Uncanny Valley Outakes: The Iron Dream by Norman Spinrad

spinradirondreamcoverHello readers! This is an obscure, previously unpublished session of the Science Fiction Summer Reading Group. We covered a novel a couple of summers back by a short story writer named Norman Spinrad. In some regards, Spinrad was in the same sci fi scene as Phil Dick. There’s a good reason you’ve probably never heard of this book. YET, despite not being very good, it has a mesmerizing thread running through it.

Imagine if Hitler had never risen through the political ranks, but instead moved to New York to be a failed artist, where he writes this fictional novel called The Iron Dream. The novel is couched in an afterword by the fictional scholar Homer Whipple which sets the entire satire into place like a keystone last-placed in a scaffolded arch.

No one liked the book, but that was part of the mesmerizing thread. No one is supposed to like the book: Hitler wrote it. (Albeit, while a starving artist in New York.) I liked it so little that it never became a blog post until now. So here are the minimal notes. We read this fascinating and mind-numbing entry in the annals of science fiction so you wouldn’t have to. But now that Trump is the incoming President, who knows? Thank you, Mr. Norman Spinrad, for making us think, no matter the cost!


GillconsidersIt says as much about Hitler as it does about that popular market of meathead pulp violent fascist storytelling. The aliens are the minorities. Any extra planetary life form is basically black people; the minorities of the time. Women being marginalized. Homosexuality. Different races draped in this exotic space opera garb.

What stamina. He really put in an effort to make this a full-fledged work. He could have made his point much shorter. By trade, Spinrad was a short story writer.

Order and organization, insistence on order. Deft commentary on fascism.

The “Homer Whipple” comments on the banality of that sterilized.

NikitaonpointStrange to think of the metafiction quality. It all leads up to the Afterword. It really makes you feel it, after coming out of the droning hum of pulp fascistalingo. You just have to shake your head at the overwhelming machismo and self-destructive sure sightedness. Strong headed, always correct, swinging his dick around, and everyone follows wherever it points. Go there, shoot that.

They all become irradiated at the end. All are mutated and sterilized, but they’re fine with it. They sacrifice themselves to make this race of clones. They become what they were trying to destroy.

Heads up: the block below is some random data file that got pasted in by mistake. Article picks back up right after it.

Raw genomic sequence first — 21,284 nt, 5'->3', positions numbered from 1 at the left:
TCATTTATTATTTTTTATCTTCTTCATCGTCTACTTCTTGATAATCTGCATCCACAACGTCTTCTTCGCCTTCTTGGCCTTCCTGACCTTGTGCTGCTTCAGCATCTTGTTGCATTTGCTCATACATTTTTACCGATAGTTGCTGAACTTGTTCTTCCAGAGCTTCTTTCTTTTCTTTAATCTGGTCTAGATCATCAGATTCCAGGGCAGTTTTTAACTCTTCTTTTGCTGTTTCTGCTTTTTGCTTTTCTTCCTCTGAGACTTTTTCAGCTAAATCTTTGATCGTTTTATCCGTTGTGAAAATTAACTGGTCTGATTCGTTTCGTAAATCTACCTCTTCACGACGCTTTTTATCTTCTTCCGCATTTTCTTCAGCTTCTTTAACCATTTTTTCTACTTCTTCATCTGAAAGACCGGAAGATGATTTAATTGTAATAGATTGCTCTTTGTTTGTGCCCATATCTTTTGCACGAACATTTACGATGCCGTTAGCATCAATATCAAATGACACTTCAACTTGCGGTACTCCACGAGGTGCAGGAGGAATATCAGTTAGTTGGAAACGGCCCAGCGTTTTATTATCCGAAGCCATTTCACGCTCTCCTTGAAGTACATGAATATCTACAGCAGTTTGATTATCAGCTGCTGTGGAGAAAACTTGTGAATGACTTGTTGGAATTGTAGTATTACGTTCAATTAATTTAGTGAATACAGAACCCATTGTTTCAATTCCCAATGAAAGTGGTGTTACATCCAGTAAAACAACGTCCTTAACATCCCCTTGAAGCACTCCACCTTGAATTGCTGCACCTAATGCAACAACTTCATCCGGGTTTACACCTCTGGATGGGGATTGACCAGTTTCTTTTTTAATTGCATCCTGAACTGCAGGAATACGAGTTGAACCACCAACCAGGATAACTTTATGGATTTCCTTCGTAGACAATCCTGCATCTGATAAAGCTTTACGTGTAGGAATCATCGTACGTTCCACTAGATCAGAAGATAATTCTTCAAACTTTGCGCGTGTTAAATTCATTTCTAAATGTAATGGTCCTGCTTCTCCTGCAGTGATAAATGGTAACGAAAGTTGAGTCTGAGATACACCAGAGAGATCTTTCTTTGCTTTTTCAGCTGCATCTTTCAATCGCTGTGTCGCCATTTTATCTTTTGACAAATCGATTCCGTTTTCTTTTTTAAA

Issue of mental health brought up, and homosexuality, has dated this novel and Spinrad. Implying that Hitler was gay was probably more insulting in 1972.

Spinrad destroys the field in which he works. He’s meticulously, consciously planed them there as Hitler’s own hangups. This makes Spinrad a kind of Maestro. Begs the question: Where is Spinrad on this? He’s just spinning and spinning.

Critique of science fiction by making this eventually abhorrent narrative fit and blend with all of the preconditions of the genre. He is a master of the genre but does not ever escape the genre’s conventions.

LeGuins Review

LeGuin’s Review

A well-written review of the novel, by Ursula K. LeGuin


Gill: It’s very snake-devouring-its-own-tail

Reminiscent of the Vonnegut story about the American spy working inside a German radio station. White Night, I think it was called. He thought he was leaking troop movements to the Allies, but he was also spewing so much effective Nazi Propaganda to cover his ass that the Nazis let him stay on the radio even after they’d found him out because of the benefit he was having on the public morale of the war effort. It was worth it for them to let him give away coded troop movements. Creepfest.

“To get the audience to think a bit about the implications of the fantasies they’re embracing.”


He wrote this while Vietnam was happening.

Starship Troopers is like this, but without being satire. Heh, nice.

Gill: The American Nazi party put this book on its recommended reading list. That is why Spinrad added the Homer Whipple Afterword.

He’s making fun of what he’s doing, and he’s doing it!

A book by Spinrad, written since 9/11, called Osama The Gun. He was only able to get it published in French.

I’d like to know if he was inspired by Man In The High Castle.

Reflecting the fervor that average people were swept into. The rising fascism, celebrating strength, illusion of racial purity and ethnic security.

he does live up to science fiction as a vehicle for social criticism.

Gill: A strong implication that Hitler’s fanaticism,

this novel makes it seem like all these notions of racial purity and contamination anxiety are latent in Hitler even if he doesn’t end up the leader of Germany.



Thank you for reading! Reading rules!


About Suhail Rafidi

Suhail Rafidi is a novelist and educator whose works explore the destiny of human values in a technological landscape. You can find him on Twitter, too, @shelldive.
This entry was posted in Authors and Writing, Book Reviews, Books, Sociey and Culture and tagged , , , . Bookmark the permalink.

2 Responses to Uncanny Valley Outakes: The Iron Dream by Norman Spinrad

  1. Pingback: Uncanny Valley Digest: Manjula Padmanabahn | My Writes

  2. Pingback: Uncanny Valley Digest: Manjula Padmanabahn

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